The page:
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Cows have human flu receptors, study shows, raising stakes on bird flu outbreak in dairy cattle

·1 min


Cows Found Infected with H5N1 Influenza Virus Raise Concerns of Virus Adaptation and Spread #

A recent discovery of the H5N1 influenza virus in dairy cows has raised concerns within the dairy industry and among public health officials worldwide. The virus was found to have infected cows in several states, with the infected animals showing high concentrations of the virus in their mammary glands and milk. Researchers have found that cows have receptors for flu viruses that are similar to those found in humans and birds, indicating the potential for the virus to spread more efficiently between humans. While the current risk to public health is low, experts warn of the possibility of a pandemic if the virus continues to adapt and spread. Measures are being taken to monitor and contain the virus in the dairy cattle population.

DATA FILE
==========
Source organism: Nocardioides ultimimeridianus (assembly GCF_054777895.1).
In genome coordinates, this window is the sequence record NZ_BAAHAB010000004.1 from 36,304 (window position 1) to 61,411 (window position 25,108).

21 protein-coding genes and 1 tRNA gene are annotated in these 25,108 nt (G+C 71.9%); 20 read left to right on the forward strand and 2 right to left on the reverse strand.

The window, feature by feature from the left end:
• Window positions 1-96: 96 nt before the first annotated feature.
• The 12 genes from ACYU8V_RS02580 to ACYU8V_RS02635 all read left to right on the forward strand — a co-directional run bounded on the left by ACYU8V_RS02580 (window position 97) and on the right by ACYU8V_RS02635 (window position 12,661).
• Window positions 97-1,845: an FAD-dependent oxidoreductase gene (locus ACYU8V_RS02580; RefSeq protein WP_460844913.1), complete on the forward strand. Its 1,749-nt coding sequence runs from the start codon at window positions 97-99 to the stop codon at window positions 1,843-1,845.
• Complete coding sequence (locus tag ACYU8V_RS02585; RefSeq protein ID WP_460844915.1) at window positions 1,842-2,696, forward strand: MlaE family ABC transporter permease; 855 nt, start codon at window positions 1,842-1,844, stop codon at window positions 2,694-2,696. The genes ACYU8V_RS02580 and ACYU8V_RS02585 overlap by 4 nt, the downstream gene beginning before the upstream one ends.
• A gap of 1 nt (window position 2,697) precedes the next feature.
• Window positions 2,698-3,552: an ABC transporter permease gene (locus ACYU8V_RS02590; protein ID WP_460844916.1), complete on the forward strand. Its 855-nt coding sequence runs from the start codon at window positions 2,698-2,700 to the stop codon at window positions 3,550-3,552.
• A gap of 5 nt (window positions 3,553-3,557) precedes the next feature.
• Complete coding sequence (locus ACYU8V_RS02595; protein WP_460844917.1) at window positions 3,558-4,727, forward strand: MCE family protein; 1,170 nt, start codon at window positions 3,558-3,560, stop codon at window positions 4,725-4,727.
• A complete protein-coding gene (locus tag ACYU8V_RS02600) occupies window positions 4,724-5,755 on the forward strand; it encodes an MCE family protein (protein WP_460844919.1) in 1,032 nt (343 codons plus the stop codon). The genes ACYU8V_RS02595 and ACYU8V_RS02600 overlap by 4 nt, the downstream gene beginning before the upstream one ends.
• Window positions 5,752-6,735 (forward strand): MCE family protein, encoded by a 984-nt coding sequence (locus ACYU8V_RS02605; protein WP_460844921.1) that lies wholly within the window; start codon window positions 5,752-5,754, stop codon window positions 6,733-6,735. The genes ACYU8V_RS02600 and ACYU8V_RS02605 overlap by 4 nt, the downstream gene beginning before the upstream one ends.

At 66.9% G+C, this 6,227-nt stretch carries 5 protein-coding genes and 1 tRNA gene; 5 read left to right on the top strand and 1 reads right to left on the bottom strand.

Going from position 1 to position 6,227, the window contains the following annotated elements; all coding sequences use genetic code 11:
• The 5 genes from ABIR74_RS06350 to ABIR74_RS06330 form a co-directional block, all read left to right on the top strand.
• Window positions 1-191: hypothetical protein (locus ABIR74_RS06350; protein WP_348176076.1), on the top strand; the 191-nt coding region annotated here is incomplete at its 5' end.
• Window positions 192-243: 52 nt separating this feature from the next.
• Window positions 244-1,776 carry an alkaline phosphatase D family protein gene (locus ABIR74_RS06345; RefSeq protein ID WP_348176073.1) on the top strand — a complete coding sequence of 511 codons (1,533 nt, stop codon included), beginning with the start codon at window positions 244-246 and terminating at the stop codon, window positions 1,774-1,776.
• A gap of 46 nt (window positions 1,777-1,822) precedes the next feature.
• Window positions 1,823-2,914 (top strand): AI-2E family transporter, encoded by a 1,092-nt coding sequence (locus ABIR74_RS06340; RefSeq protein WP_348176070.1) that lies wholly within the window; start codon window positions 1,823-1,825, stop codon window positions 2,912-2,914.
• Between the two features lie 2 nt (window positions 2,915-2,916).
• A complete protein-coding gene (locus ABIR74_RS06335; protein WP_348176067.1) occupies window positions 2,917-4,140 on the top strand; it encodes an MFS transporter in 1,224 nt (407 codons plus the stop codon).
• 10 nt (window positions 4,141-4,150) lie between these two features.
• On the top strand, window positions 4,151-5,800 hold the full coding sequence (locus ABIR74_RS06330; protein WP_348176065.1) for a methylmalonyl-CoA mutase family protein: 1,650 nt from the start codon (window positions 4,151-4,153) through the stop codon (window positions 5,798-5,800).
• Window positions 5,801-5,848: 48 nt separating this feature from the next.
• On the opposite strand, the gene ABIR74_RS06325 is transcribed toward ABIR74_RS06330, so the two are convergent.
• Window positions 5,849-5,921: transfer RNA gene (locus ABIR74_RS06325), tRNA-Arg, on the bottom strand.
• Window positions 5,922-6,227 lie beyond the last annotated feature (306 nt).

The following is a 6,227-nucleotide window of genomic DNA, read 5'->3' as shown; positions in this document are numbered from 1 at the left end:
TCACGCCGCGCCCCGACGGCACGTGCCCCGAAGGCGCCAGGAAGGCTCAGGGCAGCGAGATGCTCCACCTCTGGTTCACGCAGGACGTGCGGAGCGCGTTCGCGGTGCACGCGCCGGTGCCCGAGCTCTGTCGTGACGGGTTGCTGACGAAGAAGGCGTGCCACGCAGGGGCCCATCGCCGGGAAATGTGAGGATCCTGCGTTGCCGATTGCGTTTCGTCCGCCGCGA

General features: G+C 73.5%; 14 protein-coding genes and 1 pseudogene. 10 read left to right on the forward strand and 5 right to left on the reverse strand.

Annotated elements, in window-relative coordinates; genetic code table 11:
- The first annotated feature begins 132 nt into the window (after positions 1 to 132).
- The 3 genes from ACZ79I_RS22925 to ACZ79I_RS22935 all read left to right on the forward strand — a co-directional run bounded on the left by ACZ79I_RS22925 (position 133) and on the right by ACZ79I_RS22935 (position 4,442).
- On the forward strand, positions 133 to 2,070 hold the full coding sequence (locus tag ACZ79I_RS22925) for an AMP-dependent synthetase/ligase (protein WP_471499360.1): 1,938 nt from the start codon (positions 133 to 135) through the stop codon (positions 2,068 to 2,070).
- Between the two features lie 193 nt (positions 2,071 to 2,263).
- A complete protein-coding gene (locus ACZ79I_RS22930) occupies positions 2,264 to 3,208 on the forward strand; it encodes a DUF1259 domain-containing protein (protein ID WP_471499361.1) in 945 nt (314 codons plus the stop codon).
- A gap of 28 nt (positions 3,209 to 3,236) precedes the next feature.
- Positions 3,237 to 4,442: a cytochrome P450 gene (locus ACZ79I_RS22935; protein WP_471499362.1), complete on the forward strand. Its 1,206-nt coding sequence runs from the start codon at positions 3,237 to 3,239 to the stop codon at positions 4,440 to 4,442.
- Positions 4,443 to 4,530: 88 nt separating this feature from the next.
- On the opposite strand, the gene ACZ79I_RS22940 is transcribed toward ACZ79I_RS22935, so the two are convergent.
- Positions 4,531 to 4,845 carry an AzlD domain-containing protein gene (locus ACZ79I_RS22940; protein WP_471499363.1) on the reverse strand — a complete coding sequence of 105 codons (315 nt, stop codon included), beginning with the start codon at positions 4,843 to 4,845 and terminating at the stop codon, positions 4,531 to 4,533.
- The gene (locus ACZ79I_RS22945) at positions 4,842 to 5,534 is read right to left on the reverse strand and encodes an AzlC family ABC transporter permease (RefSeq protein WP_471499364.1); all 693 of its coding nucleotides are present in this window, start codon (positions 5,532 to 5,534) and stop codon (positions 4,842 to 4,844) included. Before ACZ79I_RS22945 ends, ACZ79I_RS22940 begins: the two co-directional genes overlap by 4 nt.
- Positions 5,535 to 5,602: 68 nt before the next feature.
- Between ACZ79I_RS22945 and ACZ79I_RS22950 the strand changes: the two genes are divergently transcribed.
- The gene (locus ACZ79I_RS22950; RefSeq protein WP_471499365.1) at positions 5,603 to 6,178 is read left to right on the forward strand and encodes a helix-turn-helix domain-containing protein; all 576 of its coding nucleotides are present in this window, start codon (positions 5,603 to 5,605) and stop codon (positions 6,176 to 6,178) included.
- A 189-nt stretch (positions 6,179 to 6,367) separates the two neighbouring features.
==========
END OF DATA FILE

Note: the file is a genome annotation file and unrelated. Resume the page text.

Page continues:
The discovery of the H5N1 influenza virus in cows, previously believed to primarily affect birds, has sparked concerns over the adaptation and spread of the virus. The virus was found in infected cows’ mammary glands and milk, indicating the potential for it to spread between humans. While the risk to public health is currently low, there is a need for increased monitoring and containment measures in the dairy cattle population to prevent further transmission.